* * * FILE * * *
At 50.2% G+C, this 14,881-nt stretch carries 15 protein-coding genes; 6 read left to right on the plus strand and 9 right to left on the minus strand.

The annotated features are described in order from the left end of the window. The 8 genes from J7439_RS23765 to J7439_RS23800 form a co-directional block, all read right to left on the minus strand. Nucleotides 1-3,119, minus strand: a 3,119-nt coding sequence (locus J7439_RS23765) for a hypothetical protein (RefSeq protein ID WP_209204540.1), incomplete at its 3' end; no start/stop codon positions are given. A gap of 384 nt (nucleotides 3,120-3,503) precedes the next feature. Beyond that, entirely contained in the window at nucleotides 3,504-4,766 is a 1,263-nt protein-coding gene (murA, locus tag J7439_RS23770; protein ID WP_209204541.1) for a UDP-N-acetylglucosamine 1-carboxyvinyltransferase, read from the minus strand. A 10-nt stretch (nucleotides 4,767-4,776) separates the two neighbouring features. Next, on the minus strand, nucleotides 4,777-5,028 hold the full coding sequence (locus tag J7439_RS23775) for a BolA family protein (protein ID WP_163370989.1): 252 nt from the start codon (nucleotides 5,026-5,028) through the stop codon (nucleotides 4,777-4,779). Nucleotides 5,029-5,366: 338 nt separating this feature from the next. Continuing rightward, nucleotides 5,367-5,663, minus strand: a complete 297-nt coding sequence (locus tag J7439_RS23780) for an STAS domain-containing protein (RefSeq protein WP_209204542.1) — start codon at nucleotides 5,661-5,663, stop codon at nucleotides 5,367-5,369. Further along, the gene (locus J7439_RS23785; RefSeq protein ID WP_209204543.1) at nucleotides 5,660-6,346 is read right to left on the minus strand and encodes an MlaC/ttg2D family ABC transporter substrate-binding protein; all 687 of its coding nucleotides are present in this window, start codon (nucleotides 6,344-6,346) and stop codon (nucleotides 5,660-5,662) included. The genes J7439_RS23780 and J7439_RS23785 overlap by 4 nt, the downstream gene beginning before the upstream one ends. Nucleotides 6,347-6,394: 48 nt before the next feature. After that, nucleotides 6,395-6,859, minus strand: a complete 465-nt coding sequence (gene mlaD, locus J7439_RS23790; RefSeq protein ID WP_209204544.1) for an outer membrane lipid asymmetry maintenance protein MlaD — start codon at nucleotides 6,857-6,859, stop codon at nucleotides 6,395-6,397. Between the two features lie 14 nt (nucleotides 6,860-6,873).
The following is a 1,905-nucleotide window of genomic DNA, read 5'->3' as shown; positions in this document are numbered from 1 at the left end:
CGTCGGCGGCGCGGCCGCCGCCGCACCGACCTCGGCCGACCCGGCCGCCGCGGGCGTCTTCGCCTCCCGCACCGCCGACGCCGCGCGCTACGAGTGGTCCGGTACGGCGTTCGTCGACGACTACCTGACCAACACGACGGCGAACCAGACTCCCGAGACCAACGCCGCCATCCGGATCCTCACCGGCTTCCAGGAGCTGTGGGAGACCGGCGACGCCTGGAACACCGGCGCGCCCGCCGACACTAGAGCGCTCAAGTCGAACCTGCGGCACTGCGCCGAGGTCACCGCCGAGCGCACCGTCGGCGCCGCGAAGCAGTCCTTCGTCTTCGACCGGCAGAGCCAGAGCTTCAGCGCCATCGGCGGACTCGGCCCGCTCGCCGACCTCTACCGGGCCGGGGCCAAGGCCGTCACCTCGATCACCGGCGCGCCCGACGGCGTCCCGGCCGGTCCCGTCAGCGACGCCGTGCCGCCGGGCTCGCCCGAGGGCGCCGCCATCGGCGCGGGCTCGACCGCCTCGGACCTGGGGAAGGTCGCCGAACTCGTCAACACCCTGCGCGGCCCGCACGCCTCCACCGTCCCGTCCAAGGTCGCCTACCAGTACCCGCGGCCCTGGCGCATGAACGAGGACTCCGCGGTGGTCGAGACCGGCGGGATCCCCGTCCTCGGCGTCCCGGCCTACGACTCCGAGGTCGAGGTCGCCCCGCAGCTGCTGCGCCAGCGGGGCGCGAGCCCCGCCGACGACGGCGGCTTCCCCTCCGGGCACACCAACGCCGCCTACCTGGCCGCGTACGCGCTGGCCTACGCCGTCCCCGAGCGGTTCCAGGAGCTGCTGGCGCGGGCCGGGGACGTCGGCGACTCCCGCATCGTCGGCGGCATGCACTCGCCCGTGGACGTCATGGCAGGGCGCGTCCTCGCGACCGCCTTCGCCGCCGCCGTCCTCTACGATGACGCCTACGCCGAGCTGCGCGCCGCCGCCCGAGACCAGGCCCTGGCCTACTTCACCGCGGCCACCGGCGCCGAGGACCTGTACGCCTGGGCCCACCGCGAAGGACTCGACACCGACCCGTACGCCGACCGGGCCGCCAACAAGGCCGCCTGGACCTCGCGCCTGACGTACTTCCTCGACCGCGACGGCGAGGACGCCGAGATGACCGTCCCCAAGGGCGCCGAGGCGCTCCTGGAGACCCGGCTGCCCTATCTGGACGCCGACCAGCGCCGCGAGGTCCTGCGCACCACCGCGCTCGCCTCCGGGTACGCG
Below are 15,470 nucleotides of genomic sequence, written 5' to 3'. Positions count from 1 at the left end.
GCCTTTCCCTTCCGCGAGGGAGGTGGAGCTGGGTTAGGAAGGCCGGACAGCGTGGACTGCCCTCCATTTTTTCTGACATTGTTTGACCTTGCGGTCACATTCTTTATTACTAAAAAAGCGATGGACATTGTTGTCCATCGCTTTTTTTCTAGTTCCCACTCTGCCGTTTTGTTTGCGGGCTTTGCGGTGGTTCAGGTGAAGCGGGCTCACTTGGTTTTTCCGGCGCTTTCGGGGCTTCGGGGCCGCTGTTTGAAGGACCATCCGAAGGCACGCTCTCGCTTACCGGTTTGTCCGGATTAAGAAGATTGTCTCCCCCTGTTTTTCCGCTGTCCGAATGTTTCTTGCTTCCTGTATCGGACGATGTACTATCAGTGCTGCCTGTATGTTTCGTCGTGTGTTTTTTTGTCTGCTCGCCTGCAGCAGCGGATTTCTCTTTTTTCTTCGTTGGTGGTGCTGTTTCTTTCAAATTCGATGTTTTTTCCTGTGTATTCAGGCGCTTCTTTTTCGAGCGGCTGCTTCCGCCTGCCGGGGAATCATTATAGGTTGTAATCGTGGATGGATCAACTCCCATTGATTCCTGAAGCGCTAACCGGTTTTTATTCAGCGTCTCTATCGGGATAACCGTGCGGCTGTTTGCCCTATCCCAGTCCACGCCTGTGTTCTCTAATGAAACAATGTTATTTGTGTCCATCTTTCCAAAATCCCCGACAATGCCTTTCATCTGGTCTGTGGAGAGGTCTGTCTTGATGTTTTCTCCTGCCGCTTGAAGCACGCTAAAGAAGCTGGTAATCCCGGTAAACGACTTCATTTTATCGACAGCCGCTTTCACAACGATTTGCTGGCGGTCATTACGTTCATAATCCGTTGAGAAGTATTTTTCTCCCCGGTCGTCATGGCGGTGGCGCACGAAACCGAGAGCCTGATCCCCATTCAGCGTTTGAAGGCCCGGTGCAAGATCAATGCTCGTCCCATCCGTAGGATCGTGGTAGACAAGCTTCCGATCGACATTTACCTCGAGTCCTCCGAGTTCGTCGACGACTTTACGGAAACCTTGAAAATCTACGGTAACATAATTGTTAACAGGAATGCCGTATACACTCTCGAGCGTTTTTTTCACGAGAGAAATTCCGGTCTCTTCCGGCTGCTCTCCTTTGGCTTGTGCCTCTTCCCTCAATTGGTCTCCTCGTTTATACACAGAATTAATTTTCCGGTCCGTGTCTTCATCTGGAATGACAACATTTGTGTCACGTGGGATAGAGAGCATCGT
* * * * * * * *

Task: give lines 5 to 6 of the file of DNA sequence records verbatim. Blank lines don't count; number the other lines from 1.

Below are 15,470 nucleotides of genomic sequence, written 5' to 3'. Positions count from 1 at the left end.
GCCTTTCCCTTCCGCGAGGGAGGTGGAGCTGGGTTAGGAAGGCCGGACAGCGTGGACTGCCCTCCATTTTTTCTGACATTGTTTGACCTTGCGGTCACATTCTTTATTACTAAAAAAGCGATGGACATTGTTGTCCATCGCTTTTTTTCTAGTTCCCACTCTGCCGTTTTGTTTGCGGGCTTTGCGGTGGTTCAGGTGAAGCGGGCTCACTTGGTTTTTCCGGCGCTTTCGGGGCTTCGGGGCCGCTGTTTGAAGGACCATCCGAAGGCACGCTCTCGCTTACCGGTTTGTCCGGATTAAGAAGATTGTCTCCCCCTGTTTTTCCGCTGTCCGAATGTTTCTTGCTTCCTGTATCGGACGATGTACTATCAGTGCTGCCTGTATGTTTCGTCGTGTGTTTTTTTGTCTGCTCGCCTGCAGCAGCGGATTTCTCTTTTTTCTTCGTTGGTGGTGCTGTTTCTTTCAAATTCGATGTTTTTTCCTGTGTATTCAGGCGCTTCTTTTTCGAGCGGCTGCTTCCGCCTGCCGGGGAATCATTATAGGTTGTAATCGTGGATGGATCAACTCCCATTGATTCCTGAAGCGCTAACCGGTTTTTATTCAGCGTCTCTATCGGGATAACCGTGCGGCTGTTTGCCCTATCCCAGTCCACGCCTGTGTTCTCTAATGAAACAATGTTATTTGTGTCCATCTTTCCAAAATCCCCGACAATGCCTTTCATCTGGTCTGTGGAGAGGTCTGTCTTGATGTTTTCTCCTGCCGCTTGAAGCACGCTAAAGAAGCTGGTAATCCCGGTAAACGACTTCATTTTATCGACAGCCGCTTTCACAACGATTTGCTGGCGGTCATTACGTTCATAATCCGTTGAGAAGTATTTTTCTCCCCGGTCGTCATGGCGGTGGCGCACGAAACCGAGAGCCTGATCCCCATTCAGCGTTTGAAGGCCCGGTGCAAGATCAATGCTCGTCCCATCCGTAGGATCGTGGTAGACAAGCTTCCGATCGACATTTACCTCGAGTCCTCCGAGTTCGTCGACGACTTTACGGAAACCTTGAAAATCTACGGTAACATAATTGTTAACAGGAATGCCGTATACACTCTCGAGCGTTTTTTTCACGAGAGAAATTCCGGTCTCTTCCGGCTGCTCTCCTTTGGCTTGTGCCTCTTCCCTCAATTGGTCTCCTCGTTTATACACAGAATTAATTTTCCGGTCCGTGTCTTCATCTGGAATGACAACATTTGTGTCACGTGGGATAGAGAGCATCGT